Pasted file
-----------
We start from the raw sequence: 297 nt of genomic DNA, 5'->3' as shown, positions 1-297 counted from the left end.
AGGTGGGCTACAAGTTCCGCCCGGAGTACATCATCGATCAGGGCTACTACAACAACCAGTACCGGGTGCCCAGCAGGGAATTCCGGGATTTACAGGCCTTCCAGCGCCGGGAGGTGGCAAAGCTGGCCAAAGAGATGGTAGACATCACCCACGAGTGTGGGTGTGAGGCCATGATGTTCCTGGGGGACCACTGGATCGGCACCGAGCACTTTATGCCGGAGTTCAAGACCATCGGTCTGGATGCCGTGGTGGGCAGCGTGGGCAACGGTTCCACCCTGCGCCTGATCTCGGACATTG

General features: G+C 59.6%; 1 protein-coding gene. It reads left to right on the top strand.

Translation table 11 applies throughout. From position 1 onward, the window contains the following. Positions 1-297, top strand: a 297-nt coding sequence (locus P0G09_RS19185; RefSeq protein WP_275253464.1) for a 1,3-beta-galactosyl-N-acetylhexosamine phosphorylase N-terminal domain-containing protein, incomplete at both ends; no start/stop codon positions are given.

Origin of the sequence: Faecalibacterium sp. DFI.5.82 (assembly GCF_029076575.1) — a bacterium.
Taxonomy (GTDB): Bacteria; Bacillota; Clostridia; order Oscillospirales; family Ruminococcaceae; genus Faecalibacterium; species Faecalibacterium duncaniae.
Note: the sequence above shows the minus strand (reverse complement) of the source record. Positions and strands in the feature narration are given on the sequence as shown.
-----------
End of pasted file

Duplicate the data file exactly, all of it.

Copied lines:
We start from the raw sequence: 297 nt of genomic DNA, 5'->3' as shown, positions 1-297 counted from the left end.
AGGTGGGCTACAAGTTCCGCCCGGAGTACATCATCGATCAGGGCTACTACAACAACCAGTACCGGGTGCCCAGCAGGGAATTCCGGGATTTACAGGCCTTCCAGCGCCGGGAGGTGGCAAAGCTGGCCAAAGAGATGGTAGACATCACCCACGAGTGTGGGTGTGAGGCCATGATGTTCCTGGGGGACCACTGGATCGGCACCGAGCACTTTATGCCGGAGTTCAAGACCATCGGTCTGGATGCCGTGGTGGGCAGCGTGGGCAACGGTTCCACCCTGCGCCTGATCTCGGACATTG

General features: G+C 59.6%; 1 protein-coding gene. It reads left to right on the top strand.

Translation table 11 applies throughout. From position 1 onward, the window contains the following. Positions 1-297, top strand: a 297-nt coding sequence (locus P0G09_RS19185; RefSeq protein WP_275253464.1) for a 1,3-beta-galactosyl-N-acetylhexosamine phosphorylase N-terminal domain-containing protein, incomplete at both ends; no start/stop codon positions are given.

Origin of the sequence: Faecalibacterium sp. DFI.5.82 (assembly GCF_029076575.1) — a bacterium.
Taxonomy (GTDB): Bacteria; Bacillota; Clostridia; order Oscillospirales; family Ruminococcaceae; genus Faecalibacterium; species Faecalibacterium duncaniae.
Note: the sequence above shows the minus strand (reverse complement) of the source record. Positions and strands in the feature narration are given on the sequence as shown.